Photos of a scarred head, a woman and man smiling, a crushed car and a helicopter at an accident scene.
Calipatria prison employee saves coworker in wreck

In the early morning hours on Friday, Sept. 6, the lives of two individuals would be drastically changed. While driving to work on Highway 111, Rosalie Cota came upon a huge cloud of dust blowing on the roadway, obscuring her vision, forcing her to slow down to a crawl. As the dust settled, Cota was able to see a vehicle on the opposite side of the road, flipped over and resting on the passenger side. The severely injured driver happened to be a correctional sergeant.

BEYOND THE BADGE

family photo with four people.
CDCR employee’s son graduates West Point

CDCR employees often open their wallets and hearts to those in need. For one family, they also opened their home and welcomed an additional son. Before joining CDCR’s Office of Correctional Education as the Supervisor of Academic Instruction, Marla Clayton Johnson was a vice principal at a Sacramento area high school. That’s where she met student Adrian Albin, a young man struggling with his grades.

Man in tuxedo with a closer mugshot superimposed in the corner.
CDCR employee finds balance through Mark Twain

A 19th century literary figure serves as inspiration for Northern California native B. Clay Shannon, a CDCR Case Records Analyst. He’s worked for the department since July 2018. Shannon’s interest in Samuel Clemens, better known as author Mark Twain, began at an early age. Inside CDCR caught up with Shannon to discuss how he strives to achieve work-life balance.

Retired San Quentin Associate Warden Richard Nelson smiles as he sits in the prison museum.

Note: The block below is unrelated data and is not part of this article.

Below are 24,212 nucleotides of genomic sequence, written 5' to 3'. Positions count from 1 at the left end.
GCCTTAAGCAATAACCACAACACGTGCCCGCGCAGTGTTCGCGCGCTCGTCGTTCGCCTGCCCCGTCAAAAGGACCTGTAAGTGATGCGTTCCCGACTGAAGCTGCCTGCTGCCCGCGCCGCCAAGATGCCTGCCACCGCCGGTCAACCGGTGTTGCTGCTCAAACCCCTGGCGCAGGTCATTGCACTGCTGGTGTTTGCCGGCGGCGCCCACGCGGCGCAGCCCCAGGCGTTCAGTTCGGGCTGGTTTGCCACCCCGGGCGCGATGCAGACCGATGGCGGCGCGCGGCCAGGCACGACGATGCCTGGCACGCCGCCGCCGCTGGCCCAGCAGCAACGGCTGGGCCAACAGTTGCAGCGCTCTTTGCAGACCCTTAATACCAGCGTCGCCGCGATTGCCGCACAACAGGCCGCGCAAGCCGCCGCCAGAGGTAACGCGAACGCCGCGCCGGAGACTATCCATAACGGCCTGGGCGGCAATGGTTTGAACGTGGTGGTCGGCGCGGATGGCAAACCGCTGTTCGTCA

Retired Associate Warden Dick Nelson helps keep California prison history alive

San Quentin State Prison is the oldest state correctional facility in California and one man has made it his mission to help others remember its history. Associate Warden Richard “Dick” Nelson began his preservation efforts in 1986 while he was still employed at San Quentin. Inside CDCR recently caught up with Nelson in the San Quentin Prison Museum.

HISTORY

Eleanor Roosevelt walks near the photography department at San Quentin prison in 1943.
Behind the Photo: Explaining Eleanor Roosevelt’s San Quentin visit

CDCR’s photographic archive often leaves staff with more questions than answers. One such photo is that of First Lady Eleanor Roosevelt at San Quentin State Prison. No additional information is provided with the image. Warden Clinton Duffy is shown walking alongside the First Lady. Given her status, it didn’t take long for Inside CDCR to uncover the story behind the photo.

A prison gate in the background with two grainy photos of a prison guard.
Correctional Officer survived slashed throat, shooting during 33 years of prison service

Correctional Officer Charles H. Jolly gave up his first career as a grocer after a devastating fire destroyed the Folsom business district. Already in his mid-50s, he went to work at Folsom State Prison in 1893. By the time he passed away in 1926, he held the record as the longest serving employee of the state prison system, logging 33 years.

Bandit mughsot of Tiburcio Vasquez and camels.
Notorious bandit’s fate tied to failed Army camel corps

Tiburcio Vasquez, an outlaw who plundered Central and Southern California for two decades, may owe his capture to a long forgotten military experiment. This latest installment of Unlocking History looks closer at a failed attempt by the U.S. government to settle the west with camels. It’s also a story about the outlaw who served as the inspiration for “Zorro.”